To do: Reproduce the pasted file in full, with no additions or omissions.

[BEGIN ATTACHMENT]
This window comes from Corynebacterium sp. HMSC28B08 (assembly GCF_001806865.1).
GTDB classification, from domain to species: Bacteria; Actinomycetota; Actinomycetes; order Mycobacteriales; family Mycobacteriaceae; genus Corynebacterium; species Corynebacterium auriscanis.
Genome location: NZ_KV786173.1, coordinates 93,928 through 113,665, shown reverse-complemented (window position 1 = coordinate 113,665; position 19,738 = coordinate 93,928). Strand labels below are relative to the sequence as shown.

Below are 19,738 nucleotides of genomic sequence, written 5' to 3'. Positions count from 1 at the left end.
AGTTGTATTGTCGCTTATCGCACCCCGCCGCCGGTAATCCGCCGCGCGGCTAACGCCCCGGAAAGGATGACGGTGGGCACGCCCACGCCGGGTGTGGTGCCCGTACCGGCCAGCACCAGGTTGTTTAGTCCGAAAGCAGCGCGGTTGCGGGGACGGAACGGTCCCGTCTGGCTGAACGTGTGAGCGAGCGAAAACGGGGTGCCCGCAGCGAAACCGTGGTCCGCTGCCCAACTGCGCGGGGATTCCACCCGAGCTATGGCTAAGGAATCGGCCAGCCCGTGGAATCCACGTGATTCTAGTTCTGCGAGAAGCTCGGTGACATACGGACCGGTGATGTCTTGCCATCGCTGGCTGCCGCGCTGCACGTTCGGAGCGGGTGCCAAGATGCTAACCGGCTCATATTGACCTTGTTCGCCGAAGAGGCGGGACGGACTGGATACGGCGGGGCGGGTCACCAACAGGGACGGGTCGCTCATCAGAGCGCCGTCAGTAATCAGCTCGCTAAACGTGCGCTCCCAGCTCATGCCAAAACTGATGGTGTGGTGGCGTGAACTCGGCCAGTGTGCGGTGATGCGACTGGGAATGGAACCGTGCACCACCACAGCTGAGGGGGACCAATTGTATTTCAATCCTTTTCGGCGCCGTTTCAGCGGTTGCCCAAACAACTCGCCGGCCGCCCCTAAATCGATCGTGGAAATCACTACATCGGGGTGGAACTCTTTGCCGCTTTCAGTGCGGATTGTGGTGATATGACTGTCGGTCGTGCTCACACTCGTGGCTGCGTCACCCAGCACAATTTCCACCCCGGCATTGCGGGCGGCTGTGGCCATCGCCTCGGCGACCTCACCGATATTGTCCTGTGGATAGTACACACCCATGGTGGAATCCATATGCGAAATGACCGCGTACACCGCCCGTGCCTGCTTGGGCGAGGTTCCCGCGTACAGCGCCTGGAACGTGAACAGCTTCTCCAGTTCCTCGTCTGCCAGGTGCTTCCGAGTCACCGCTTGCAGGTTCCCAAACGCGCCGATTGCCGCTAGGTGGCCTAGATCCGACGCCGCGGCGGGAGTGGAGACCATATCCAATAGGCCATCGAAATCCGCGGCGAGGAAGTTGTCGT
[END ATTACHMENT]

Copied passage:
This window comes from Corynebacterium sp. HMSC28B08 (assembly GCF_001806865.1).
GTDB classification, from domain to species: Bacteria; Actinomycetota; Actinomycetes; order Mycobacteriales; family Mycobacteriaceae; genus Corynebacterium; species Corynebacterium auriscanis.
Genome location: NZ_KV786173.1, coordinates 93,928 through 113,665, shown reverse-complemented (window position 1 = coordinate 113,665; position 19,738 = coordinate 93,928). Strand labels below are relative to the sequence as shown.

Below are 19,738 nucleotides of genomic sequence, written 5' to 3'. Positions count from 1 at the left end.
AGTTGTATTGTCGCTTATCGCACCCCGCCGCCGGTAATCCGCCGCGCGGCTAACGCCCCGGAAAGGATGACGGTGGGCACGCCCACGCCGGGTGTGGTGCCCGTACCGGCCAGCACCAGGTTGTTTAGTCCGAAAGCAGCGCGGTTGCGGGGACGGAACGGTCCCGTCTGGCTGAACGTGTGAGCGAGCGAAAACGGGGTGCCCGCAGCGAAACCGTGGTCCGCTGCCCAACTGCGCGGGGATTCCACCCGAGCTATGGCTAAGGAATCGGCCAGCCCGTGGAATCCACGTGATTCTAGTTCTGCGAGAAGCTCGGTGACATACGGACCGGTGATGTCTTGCCATCGCTGGCTGCCGCGCTGCACGTTCGGAGCGGGTGCCAAGATGCTAACCGGCTCATATTGACCTTGTTCGCCGAAGAGGCGGGACGGACTGGATACGGCGGGGCGGGTCACCAACAGGGACGGGTCGCTCATCAGAGCGCCGTCAGTAATCAGCTCGCTAAACGTGCGCTCCCAGCTCATGCCAAAACTGATGGTGTGGTGGCGTGAACTCGGCCAGTGTGCGGTGATGCGACTGGGAATGGAACCGTGCACCACCACAGCTGAGGGGGACCAATTGTATTTCAATCCTTTTCGGCGCCGTTTCAGCGGTTGCCCAAACAACTCGCCGGCCGCCCCTAAATCGATCGTGGAAATCACTACATCGGGGTGGAACTCTTTGCCGCTTTCAGTGCGGATTGTGGTGATATGACTGTCGGTCGTGCTCACACTCGTGGCTGCGTCACCCAGCACAATTTCCACCCCGGCATTGCGGGCGGCTGTGGCCATCGCCTCGGCGACCTCACCGATATTGTCCTGTGGATAGTACACACCCATGGTGGAATCCATATGCGAAATGACCGCGTACACCGCCCGTGCCTGCTTGGGCGAGGTTCCCGCGTACAGCGCCTGGAACGTGAACAGCTTCTCCAGTTCCTCGTCTGCCAGGTGCTTCCGAGTCACCGCTTGCAGGTTCCCAAACGCGCCGATTGCCGCTAGGTGGCCTAGATCCGACGCCGCGGCGGGAGTGGAGACCATATCCAATAGGCCATCGAAATCCGCGGCGAGGAAGTTGTCGT